Technology Update

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A gaggle of Internet companies are offering schools "portal" Web sites that promise to put some of the best educational resources into the hands of teachers and students.

Portals are sites that direct users to other resources and activities in cyberspace. School administrators say they're useful, because many teachers are discouraged by the difficulty of finding superior online educational resources for their classrooms.

"We have to provide teachers with reasons to move away from textbooks and other traditional sources," said Sandra L. Schugren, the director of information services for the Peninsula school district in Washington state.

The problem with the World Wide Web, she added, is that appropriate sites can take a long time to find and are often of uncertain quality.

Portal companies that are trying to prove their usefulness to K-12 teachers, as well as to students and parents, include INET Library Inc., Electric SchoolHouse Inc., FamilyEducation Co., Lycos Inc., Lightspan Partnership Inc., Copernicus Interactive Inc., and ZapMe! Corp.

Most of the sites attempt to provide "one-stop shopping" for high-quality content available online. They employ teachers and others who surf through cyberspace for exceptional Web sites that could enrich classroom activities.

Some portals are striking partnerships with well-known publishers, many of which have their own searchable Web sites. FamilyEducation recently bought Information Please LLC, the almanac and encyclopedia publisher, to supply resources for its site. And Copernicus Interactive has made USA Today and Encyclopaedia Britannica information partners in its Copernicus Educational Gateway site, at

The 9,200-student Peninsula district has also been a partner with Copernicus, helping refine the portal and compiling Web sites since 1997, Ms. Schugren said. The district has a link to the portal on its own home page.

"We are not saying to every teacher in this district you must use Copernicus, but through our partnership with this company we have put something together for you--and your peers have contributed to it," she said.

The portal sites typically have filters to keep students out of pornographic and other Web sites deemed objectionable for children. Many also allow schools and teachers to customize portions of the sites and link school and home through e-mail lists, homework listings, and other interactive tools.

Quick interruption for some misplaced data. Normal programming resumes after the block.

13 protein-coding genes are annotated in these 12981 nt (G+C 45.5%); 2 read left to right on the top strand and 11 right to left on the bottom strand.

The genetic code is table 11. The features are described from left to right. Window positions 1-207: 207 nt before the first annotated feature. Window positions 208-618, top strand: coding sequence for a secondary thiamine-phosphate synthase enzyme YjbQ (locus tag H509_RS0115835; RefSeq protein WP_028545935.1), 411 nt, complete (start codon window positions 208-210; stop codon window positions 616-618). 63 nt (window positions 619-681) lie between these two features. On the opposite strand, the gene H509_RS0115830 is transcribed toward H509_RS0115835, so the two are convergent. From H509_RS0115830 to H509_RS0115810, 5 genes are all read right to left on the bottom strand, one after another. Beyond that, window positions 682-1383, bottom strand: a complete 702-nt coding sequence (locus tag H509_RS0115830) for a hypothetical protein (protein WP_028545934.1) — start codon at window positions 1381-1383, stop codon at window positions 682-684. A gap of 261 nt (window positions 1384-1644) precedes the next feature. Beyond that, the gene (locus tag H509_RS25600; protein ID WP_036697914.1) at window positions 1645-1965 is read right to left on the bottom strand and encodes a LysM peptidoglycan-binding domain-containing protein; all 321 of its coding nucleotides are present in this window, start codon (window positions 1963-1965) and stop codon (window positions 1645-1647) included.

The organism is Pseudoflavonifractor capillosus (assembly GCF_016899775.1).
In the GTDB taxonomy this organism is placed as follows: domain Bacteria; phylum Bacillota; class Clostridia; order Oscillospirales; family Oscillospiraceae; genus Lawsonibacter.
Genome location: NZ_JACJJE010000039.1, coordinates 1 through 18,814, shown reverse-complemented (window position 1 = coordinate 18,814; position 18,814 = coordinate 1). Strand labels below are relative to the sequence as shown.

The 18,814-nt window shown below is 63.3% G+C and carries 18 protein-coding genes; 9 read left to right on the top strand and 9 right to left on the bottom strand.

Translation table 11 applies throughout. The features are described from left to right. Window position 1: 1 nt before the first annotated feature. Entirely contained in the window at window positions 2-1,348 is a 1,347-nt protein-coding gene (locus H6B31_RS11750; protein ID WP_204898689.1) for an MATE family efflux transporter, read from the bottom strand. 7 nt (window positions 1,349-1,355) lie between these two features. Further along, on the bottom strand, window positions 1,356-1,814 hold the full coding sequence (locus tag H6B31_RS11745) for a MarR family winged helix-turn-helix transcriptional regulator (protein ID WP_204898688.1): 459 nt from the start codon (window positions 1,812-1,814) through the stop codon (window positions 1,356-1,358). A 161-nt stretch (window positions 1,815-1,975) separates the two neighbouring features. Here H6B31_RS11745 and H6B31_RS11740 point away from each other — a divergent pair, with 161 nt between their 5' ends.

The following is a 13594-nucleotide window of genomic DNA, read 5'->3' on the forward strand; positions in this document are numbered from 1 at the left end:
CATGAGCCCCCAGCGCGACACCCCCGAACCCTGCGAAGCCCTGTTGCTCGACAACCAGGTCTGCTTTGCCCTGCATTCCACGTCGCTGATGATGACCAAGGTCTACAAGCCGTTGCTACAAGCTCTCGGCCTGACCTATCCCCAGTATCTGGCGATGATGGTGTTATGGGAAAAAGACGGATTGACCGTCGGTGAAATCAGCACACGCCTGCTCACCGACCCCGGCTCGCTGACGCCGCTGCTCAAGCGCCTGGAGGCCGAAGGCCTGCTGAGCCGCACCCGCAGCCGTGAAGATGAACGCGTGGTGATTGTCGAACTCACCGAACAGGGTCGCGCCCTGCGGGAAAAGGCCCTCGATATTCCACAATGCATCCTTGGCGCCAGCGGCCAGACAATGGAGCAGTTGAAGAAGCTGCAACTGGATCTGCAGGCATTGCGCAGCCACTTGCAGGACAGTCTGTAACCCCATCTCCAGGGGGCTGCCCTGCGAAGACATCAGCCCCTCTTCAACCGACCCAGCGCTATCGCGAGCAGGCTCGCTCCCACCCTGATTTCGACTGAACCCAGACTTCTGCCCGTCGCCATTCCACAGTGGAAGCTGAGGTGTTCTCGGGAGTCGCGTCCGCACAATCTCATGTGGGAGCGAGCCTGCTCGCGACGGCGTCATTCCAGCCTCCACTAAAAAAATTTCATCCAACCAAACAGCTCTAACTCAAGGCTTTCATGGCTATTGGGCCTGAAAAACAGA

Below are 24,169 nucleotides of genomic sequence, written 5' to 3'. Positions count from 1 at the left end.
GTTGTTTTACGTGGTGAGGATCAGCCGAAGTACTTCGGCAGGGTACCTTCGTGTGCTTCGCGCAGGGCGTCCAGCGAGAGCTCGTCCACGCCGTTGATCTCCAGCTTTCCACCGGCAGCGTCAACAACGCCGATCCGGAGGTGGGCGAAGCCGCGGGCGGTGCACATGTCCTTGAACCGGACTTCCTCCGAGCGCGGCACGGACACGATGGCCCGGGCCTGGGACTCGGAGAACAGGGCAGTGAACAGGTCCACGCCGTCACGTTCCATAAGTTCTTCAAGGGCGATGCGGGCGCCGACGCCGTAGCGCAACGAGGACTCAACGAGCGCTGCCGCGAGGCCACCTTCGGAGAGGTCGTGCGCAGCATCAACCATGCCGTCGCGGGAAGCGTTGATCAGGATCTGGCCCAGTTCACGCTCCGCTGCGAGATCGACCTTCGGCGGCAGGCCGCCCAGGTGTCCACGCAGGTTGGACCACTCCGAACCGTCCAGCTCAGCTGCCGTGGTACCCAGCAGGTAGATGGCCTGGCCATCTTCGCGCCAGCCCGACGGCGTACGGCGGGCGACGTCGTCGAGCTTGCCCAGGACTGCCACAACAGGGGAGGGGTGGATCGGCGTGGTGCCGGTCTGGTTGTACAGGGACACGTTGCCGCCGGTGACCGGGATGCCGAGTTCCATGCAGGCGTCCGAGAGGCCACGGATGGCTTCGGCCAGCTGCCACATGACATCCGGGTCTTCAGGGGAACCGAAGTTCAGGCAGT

The portals differ from one another in some respects, but most make saving teachers time a top priority.

If teachers can't gain time because of such services, "this technological revolution will be slow-going," said Jim Van Eerden, one of the founders of Copernicus Interactive, which publicly launched its school portal last week after two years of development.

Portal editors typically tag selected Web material by subject and grade level. At the site, any user--parent, student, or teacher--can search the collection with a single search engine.

Several portals index the materials by the curriculum standards devised by national education organizations. The Copernicus site goes a step further, organizing its resources in a state-by-state "matrix" of standards. A teacher in Texas, for example, can make a few mouse clicks in his or her Web browser and get a list of the state's 4th grade math standards, accompanied by Web links to relevant classroom materials.

The site provides spaces where teachers or school officials can add Web sites, local standards, and homework assignments to its curriculum matrix.

Larry P. Roches, the chief executive officer of Copernicus Interactive, which is based in Greensboro, N.C., predicted in an interview that the space for local content would encourage the sharing of classroom activities among teachers. But schools pay to put up their own information on the otherwise free site.

Most of the sites, in fact, are free--supported by banner advertising and sponsorship deals with corporate partners. So far, the ads are restrained compared with those on commercial Web portals for the general public. Lycos' new portal,, warns students who click on its banner ads that they are about to leave the education site.

The portal companies are preparing to tap another source of revenue: home shopping for educational products. Peyton Kay, the executive vice president of Electric SchoolHouse, said his site may soon offer schools that have registered with the site a portion of the revenue from online sales to their respective parents.

"When you go online and purchase something, say at, the school will get 5 percent back," Mr. Kay said. "We're testing it in a few markets."

If the portals prove as useful as their developers predict, some experts fear that children who don't own a computer or have access to the Internet at home will be at a disadvantage.

Joyce L. Epstein, the director of the Center on School, Family, and Community Partnerships at Johns Hopkins University in Baltimore, said the portal sites probably will help schools. But she added that schools must work to minimize disparities in technology and to communicate with families in other ways, such as newsletters, as well.

--Andrew Trotter

Vol. 19, Issue 8, Page 10

Published in Print: October 20, 1999, as Technology Update
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